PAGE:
Diasporic Itinerancy and Remediated Authenticities

Ato Quayson (New York University)

Modes of the Selfie from Orality to Social Media

14.30-15.00

Coffee break

15.00-16.30

Panel VII

Beyond Connectivity and Surveillance

Moderator: Myria Georgiou (London School of Economics/Annenberg School of Communication, USC)

Sandro Mezzadra (University of Bologna/The New School)

The Border Regime as a Black Box? Migration, Logistics, and Digitalization in Europe and Beyond

Inderpal Grewal (Yale University)

Digital Natives and Digital Immigrants: Racial logics of digital production.

Miriam Ticktin (The New School)

Re-imagining Border Technologies, Designing New Political Forms

Move to Jerome Green Annex

17.00-18.30

Closing Keynote

Chair: Sandra Ponzanesi

Arjun Appadurai (New York University)

Narrative Panic and the Edges of Europe

Conference Reception

PLEASE REGISTER IN ADVANCE

Participants
  • Speaker & Organizer Sandra Ponzanesi Visiting Professor, Department of English and Comparative Literature Columbia University
  • Keynote Speaker Arjun Appadurai Paulette Goddard Professor of Media, Culture, and Communication New York University
  • Keynote Speaker Mirca Madianou Professor in the Department of Media and Communications Goldsmiths, University of London
  • Speaker Donya Alinejad Researcher in the Department of Media and Culture Studies Utrecht University
  • Speaker Laura Candidatu PhD Candidate Utrecht University
  • Speaker Radhika Gajjala Professor in the Department of Media and Communications Bowling Green State University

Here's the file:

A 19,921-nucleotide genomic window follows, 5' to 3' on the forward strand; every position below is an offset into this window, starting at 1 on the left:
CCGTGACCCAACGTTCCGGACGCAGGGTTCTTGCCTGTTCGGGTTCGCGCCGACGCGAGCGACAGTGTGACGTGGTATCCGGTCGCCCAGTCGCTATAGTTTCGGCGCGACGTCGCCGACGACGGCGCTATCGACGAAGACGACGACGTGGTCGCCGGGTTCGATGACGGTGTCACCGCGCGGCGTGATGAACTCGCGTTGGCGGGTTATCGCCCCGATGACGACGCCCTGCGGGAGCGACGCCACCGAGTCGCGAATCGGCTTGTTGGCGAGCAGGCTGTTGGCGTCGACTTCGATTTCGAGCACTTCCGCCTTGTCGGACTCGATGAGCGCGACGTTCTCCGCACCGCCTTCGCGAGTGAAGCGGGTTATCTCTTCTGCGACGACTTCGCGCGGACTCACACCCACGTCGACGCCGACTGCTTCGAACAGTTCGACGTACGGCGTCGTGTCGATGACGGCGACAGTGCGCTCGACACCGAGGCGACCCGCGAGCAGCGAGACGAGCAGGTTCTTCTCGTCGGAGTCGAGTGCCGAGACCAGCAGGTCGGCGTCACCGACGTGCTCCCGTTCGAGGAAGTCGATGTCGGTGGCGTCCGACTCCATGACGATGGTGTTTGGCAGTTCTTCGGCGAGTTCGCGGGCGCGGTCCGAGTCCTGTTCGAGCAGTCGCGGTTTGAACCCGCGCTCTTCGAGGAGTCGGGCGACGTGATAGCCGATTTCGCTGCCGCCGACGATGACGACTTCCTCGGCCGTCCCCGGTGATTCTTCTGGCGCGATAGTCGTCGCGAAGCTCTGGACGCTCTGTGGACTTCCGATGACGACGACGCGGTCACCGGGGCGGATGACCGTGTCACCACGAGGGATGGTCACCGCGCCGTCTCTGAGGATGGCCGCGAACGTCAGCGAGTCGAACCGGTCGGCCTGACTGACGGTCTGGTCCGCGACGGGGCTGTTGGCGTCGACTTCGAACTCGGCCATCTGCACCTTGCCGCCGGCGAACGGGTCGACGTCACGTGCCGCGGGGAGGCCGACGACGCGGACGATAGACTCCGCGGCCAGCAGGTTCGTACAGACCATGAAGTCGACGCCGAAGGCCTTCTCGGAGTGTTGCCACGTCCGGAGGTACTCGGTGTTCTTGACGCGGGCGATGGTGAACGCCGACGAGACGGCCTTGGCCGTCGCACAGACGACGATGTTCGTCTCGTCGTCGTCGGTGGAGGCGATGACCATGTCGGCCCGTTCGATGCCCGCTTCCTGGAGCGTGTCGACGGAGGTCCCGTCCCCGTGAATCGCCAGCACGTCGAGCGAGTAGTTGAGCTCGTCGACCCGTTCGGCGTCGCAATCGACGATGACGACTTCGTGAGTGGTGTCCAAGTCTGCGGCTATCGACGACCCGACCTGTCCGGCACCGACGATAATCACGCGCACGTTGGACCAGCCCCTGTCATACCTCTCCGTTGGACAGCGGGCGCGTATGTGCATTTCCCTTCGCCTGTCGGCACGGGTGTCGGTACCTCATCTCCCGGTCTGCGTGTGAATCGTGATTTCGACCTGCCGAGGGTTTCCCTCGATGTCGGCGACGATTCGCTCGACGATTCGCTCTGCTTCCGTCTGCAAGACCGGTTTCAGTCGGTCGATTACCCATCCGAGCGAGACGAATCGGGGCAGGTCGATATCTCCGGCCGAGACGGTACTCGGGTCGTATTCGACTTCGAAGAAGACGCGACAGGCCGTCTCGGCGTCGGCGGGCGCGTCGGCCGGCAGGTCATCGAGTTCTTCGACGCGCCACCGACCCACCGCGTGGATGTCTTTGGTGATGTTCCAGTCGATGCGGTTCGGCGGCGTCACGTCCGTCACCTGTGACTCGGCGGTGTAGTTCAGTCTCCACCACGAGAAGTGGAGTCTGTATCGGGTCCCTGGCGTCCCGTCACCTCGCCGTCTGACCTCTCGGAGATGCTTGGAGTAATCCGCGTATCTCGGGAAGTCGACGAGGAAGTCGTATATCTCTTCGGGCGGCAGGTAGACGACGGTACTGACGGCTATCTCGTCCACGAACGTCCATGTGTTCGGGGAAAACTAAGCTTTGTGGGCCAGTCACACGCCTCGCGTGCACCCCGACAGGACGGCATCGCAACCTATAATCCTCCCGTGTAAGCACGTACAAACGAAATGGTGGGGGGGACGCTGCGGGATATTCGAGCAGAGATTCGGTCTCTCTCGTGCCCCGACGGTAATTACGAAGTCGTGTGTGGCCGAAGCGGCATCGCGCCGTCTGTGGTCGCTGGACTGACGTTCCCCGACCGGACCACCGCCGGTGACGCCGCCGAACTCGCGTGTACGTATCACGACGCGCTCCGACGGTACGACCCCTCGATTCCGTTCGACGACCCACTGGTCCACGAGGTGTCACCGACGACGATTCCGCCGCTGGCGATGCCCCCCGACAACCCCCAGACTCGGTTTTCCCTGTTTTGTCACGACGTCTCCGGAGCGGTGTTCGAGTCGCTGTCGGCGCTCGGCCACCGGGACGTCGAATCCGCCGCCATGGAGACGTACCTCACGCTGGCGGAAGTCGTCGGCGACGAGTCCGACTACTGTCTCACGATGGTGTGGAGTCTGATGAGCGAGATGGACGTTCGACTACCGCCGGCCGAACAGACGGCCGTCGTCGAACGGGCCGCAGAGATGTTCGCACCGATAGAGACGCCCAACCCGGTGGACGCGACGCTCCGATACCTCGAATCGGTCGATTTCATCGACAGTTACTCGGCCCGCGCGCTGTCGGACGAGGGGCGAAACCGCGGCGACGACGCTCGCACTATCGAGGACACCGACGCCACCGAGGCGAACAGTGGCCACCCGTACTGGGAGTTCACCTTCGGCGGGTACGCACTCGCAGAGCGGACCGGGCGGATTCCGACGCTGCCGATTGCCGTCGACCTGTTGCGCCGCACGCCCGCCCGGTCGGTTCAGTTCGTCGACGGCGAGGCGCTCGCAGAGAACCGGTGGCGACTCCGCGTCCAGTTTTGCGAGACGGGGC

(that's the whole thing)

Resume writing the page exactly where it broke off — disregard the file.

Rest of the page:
• Speaker Myria Georgiou Professor London School of Economics and Political Science
  • Speaker Alex Gil Digital Scholarship Coordinator, Humanities and History Division of the Libraries Columbia University
  • Speaker Inderpal Grewal Professor of Women's, Gender, and Sexuality Studies and of American Studies Yale University
  • Speaker Radha Hegde Professor of Media, Culture and Communication New York University
  • Speaker Koen Leurs Assistant Professor in the Department of Media and Culture Studies Utrecht University
  • Speaker Anne McNevin Associate Professor of Politics The New School
  • Speaker Melis Mevsimler PhD Candidate Utrecht University
  • Speaker Sandro Mezzadra Associate Professor of Political Theory Visiting Professor at The New School
  • Speaker Claudia Minchilli PhD Candidate Utrecht University
  • Speaker Frances Negrón-Muntaner Associate Professor of English and Comparative Literature Columbia University
  • Speaker Jonathan Corpus Ong Associate Professor of Global Digital Media University of Massachusetts, Amherst
  • Speaker Wouter Oomen PhD Candidate Universiteit Utrecht
  • Speaker Ato Quayson Professor of English New York University
  • Speaker Joost Raessens Chair of Media Theory Utrecht University
  • Speaker Roopika Risam Assistant Professor of English Salem State University
  • Speaker Bruce Robbins Old Dominion Foundation Professor in the Humanities Columbia University
  • Speaker Maria Rovisco Lecturer in Media and Communication University of Leicester
  • Speaker Dennis Tenen Assistant Professor of English and Comparative Literature Columbia University
  • Speaker Miriam Ticktin Associate Professor of Anthropology The New School for Social Research